Rare Animals of India

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Rare Animals of India is a unique book that presents the biological and ecological accounts of the least known animal species of India in one comprehensive volume. The book gives comprehensive ...
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Indian Gharial (Gavialis gangeticus): Status, Ecology and Conservation

Pp. 76-100 (25)

Prasanta K. Saikia

Abstract

Indian Gharial, Gavialis gangeticus is the only surviving member of an ancient family of crocodiles, found to swarm the Ganges and its tributaries from Chambal in Rajasthan to Mahanadi in Orissa and Brahmaputra and Barak valley of Assam. Formerly, the species was distributed across the rivers of Pakistan, Burma, North India, Nepal and Bhutan. Now its population has shrunk up to 96% throughout its past range; 5,000-10,000 in the 1940s to less than 200 by 1976. In 2006, the mature gharial population is less than 200 in India and 35 adults in Nepal. The species is extinct in Pakistan, Bangladesh and Bhutan. Only two records for the species were recorded from Myanmar in 1927 and presumed extinct now. The drastic decline in the gharial population over the last decades can be attributed to over-hunting for skins and trophies, egg collection for consumption and killing for indigenous medicine. Now, only three widely separated breeding subpopulations are left in India and one in Nepal. While hunting is no longer considered to be a significant threat, anthropogenic activities cause an extreme limitation to gharial range due to irreversible loss of riverine habitat. Because of the rapid population decline, the gharial is listed by IUCN, as critically endangered. There should be i) controlled fishing in the river, ii) use of nylon gill net, stone and sand mining in the river should be prohibited, iii) proper management and care of nests at captivity, iv) regular surveys and monitoring of gharial in the wild areas and v) reintroduction programme to save the remaining gharials.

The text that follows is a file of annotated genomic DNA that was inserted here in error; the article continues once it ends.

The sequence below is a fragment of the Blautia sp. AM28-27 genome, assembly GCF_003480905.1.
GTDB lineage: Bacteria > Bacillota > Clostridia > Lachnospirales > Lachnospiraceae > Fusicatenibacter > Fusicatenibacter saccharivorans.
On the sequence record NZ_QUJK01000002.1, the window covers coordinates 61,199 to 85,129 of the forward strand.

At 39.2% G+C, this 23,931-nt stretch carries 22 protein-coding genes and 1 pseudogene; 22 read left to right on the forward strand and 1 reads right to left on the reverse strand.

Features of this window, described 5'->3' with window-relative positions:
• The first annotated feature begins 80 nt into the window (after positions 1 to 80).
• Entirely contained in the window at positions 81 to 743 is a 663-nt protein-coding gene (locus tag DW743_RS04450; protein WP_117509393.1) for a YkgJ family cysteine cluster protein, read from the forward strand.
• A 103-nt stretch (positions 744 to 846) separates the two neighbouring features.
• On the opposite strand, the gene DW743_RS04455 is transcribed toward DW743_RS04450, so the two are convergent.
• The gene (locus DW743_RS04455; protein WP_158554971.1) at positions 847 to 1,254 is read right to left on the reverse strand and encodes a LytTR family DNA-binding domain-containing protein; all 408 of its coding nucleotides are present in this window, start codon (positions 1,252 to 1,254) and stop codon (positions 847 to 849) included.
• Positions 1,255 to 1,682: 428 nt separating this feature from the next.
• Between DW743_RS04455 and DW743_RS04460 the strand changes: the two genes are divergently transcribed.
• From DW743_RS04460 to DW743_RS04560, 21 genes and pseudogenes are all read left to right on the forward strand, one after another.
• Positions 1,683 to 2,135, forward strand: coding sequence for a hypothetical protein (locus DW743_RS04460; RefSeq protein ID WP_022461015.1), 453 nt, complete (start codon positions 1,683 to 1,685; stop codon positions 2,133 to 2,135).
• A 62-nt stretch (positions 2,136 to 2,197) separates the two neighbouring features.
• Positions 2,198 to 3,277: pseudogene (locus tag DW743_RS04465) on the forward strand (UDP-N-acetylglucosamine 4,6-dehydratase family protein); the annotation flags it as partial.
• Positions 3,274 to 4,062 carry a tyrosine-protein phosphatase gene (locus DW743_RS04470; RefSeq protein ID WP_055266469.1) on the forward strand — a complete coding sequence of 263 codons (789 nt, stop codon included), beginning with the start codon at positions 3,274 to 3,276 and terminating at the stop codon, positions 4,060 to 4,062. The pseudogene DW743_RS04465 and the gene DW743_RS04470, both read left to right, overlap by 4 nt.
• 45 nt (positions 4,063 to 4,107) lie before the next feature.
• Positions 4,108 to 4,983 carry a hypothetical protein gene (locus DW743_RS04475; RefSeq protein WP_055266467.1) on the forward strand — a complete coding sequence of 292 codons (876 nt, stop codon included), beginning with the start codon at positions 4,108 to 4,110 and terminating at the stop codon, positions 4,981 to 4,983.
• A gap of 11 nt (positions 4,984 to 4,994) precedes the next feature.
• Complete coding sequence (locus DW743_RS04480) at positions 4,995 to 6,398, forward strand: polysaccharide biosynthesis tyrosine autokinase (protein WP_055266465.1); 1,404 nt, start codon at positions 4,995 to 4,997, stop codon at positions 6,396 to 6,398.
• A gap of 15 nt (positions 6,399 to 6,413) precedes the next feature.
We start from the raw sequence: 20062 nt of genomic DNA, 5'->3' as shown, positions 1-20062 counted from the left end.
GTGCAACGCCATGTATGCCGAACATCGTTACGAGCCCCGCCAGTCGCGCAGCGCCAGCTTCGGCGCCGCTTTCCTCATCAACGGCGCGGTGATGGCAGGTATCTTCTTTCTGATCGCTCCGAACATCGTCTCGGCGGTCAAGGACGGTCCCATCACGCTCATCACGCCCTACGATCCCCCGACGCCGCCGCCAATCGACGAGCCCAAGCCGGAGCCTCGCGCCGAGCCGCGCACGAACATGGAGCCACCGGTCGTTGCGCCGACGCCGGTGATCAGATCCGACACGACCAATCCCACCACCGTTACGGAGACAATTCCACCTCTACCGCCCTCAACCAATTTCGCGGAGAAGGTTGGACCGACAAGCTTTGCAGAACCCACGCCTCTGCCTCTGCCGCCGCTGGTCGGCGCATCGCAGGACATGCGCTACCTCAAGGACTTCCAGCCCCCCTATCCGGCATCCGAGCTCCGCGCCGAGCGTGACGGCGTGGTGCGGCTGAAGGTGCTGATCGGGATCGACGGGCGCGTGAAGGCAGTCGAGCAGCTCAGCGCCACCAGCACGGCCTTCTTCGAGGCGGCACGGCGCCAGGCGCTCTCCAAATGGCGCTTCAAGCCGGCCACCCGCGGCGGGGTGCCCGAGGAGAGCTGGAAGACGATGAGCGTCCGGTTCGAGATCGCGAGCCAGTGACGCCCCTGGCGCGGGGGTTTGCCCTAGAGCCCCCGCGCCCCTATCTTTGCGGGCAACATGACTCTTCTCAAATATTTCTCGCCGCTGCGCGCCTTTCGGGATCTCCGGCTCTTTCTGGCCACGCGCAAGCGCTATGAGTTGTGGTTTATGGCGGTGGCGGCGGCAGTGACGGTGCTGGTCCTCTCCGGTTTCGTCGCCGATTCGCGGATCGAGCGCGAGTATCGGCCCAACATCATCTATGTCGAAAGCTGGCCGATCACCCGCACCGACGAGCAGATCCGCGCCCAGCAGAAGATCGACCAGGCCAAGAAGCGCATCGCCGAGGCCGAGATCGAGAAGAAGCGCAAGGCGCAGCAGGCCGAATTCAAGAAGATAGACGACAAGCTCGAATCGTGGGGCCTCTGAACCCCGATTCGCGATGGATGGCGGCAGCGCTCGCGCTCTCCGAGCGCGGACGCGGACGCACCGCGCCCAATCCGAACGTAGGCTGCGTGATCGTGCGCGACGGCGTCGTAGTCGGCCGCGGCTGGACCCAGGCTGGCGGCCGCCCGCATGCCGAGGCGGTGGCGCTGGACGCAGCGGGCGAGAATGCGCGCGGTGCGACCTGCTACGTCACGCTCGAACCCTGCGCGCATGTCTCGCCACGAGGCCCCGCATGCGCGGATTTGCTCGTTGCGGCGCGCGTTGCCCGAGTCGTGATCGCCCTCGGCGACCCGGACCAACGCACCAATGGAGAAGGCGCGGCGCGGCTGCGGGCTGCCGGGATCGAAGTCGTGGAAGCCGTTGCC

Keywords:

Indian gharial, population decline, critically endangered, ecology, reintroduction, monitoring, over hunting, egg collection, indigenous medicine, riverine habitat, Assam, anthropogenic activities, conservation threat, extreme limitation, subpopulation, breeding, conservation, nylon gill net, proper management, extinction.

Affiliation:

In-Charge Animal Ecology & Wildlife Biology Lab, Coordinator, PG Diploma in Wildlife Management, Department of Zoology, Gauhati University, Assam, India